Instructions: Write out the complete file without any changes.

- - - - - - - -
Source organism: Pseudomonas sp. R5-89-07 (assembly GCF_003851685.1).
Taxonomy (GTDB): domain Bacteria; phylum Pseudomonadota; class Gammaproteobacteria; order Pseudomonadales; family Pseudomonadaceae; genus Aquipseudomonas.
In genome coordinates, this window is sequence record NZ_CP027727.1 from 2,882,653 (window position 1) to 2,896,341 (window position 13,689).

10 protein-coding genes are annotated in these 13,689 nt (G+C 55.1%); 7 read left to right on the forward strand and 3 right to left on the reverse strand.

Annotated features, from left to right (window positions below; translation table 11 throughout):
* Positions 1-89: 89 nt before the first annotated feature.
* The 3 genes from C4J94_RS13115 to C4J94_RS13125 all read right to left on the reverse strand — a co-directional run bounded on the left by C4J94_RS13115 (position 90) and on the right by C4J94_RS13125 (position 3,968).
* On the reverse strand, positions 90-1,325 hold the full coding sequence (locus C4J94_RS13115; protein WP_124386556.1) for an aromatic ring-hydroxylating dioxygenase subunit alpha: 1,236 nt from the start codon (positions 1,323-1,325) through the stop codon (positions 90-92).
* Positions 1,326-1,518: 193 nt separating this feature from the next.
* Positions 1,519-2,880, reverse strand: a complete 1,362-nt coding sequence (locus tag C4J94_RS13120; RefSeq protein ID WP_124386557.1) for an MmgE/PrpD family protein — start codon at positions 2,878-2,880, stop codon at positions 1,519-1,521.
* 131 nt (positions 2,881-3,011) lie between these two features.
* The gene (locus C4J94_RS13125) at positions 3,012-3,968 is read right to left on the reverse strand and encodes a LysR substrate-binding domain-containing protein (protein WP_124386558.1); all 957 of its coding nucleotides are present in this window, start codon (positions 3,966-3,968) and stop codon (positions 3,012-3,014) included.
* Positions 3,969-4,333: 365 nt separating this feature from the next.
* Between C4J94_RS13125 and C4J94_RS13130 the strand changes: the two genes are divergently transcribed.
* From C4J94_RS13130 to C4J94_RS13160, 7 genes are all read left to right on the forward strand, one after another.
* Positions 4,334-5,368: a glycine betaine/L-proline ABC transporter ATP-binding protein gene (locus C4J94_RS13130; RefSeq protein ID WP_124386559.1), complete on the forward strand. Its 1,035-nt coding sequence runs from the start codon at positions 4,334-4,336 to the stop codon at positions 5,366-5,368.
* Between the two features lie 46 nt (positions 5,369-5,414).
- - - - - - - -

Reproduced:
Source organism: Pseudomonas sp. R5-89-07 (assembly GCF_003851685.1).
Taxonomy (GTDB): domain Bacteria; phylum Pseudomonadota; class Gammaproteobacteria; order Pseudomonadales; family Pseudomonadaceae; genus Aquipseudomonas.
In genome coordinates, this window is sequence record NZ_CP027727.1 from 2,882,653 (window position 1) to 2,896,341 (window position 13,689).

10 protein-coding genes are annotated in these 13,689 nt (G+C 55.1%); 7 read left to right on the forward strand and 3 right to left on the reverse strand.

Annotated features, from left to right (window positions below; translation table 11 throughout):
* Positions 1-89: 89 nt before the first annotated feature.
* The 3 genes from C4J94_RS13115 to C4J94_RS13125 all read right to left on the reverse strand — a co-directional run bounded on the left by C4J94_RS13115 (position 90) and on the right by C4J94_RS13125 (position 3,968).
* On the reverse strand, positions 90-1,325 hold the full coding sequence (locus C4J94_RS13115; protein WP_124386556.1) for an aromatic ring-hydroxylating dioxygenase subunit alpha: 1,236 nt from the start codon (positions 1,323-1,325) through the stop codon (positions 90-92).
* Positions 1,326-1,518: 193 nt separating this feature from the next.
* Positions 1,519-2,880, reverse strand: a complete 1,362-nt coding sequence (locus tag C4J94_RS13120; RefSeq protein ID WP_124386557.1) for an MmgE/PrpD family protein — start codon at positions 2,878-2,880, stop codon at positions 1,519-1,521.
* 131 nt (positions 2,881-3,011) lie between these two features.
* The gene (locus C4J94_RS13125) at positions 3,012-3,968 is read right to left on the reverse strand and encodes a LysR substrate-binding domain-containing protein (protein WP_124386558.1); all 957 of its coding nucleotides are present in this window, start codon (positions 3,966-3,968) and stop codon (positions 3,012-3,014) included.
* Positions 3,969-4,333: 365 nt separating this feature from the next.
* Between C4J94_RS13125 and C4J94_RS13130 the strand changes: the two genes are divergently transcribed.
* From C4J94_RS13130 to C4J94_RS13160, 7 genes are all read left to right on the forward strand, one after another.
* Positions 4,334-5,368: a glycine betaine/L-proline ABC transporter ATP-binding protein gene (locus C4J94_RS13130; RefSeq protein ID WP_124386559.1), complete on the forward strand. Its 1,035-nt coding sequence runs from the start codon at positions 4,334-4,336 to the stop codon at positions 5,366-5,368.
* Between the two features lie 46 nt (positions 5,369-5,414).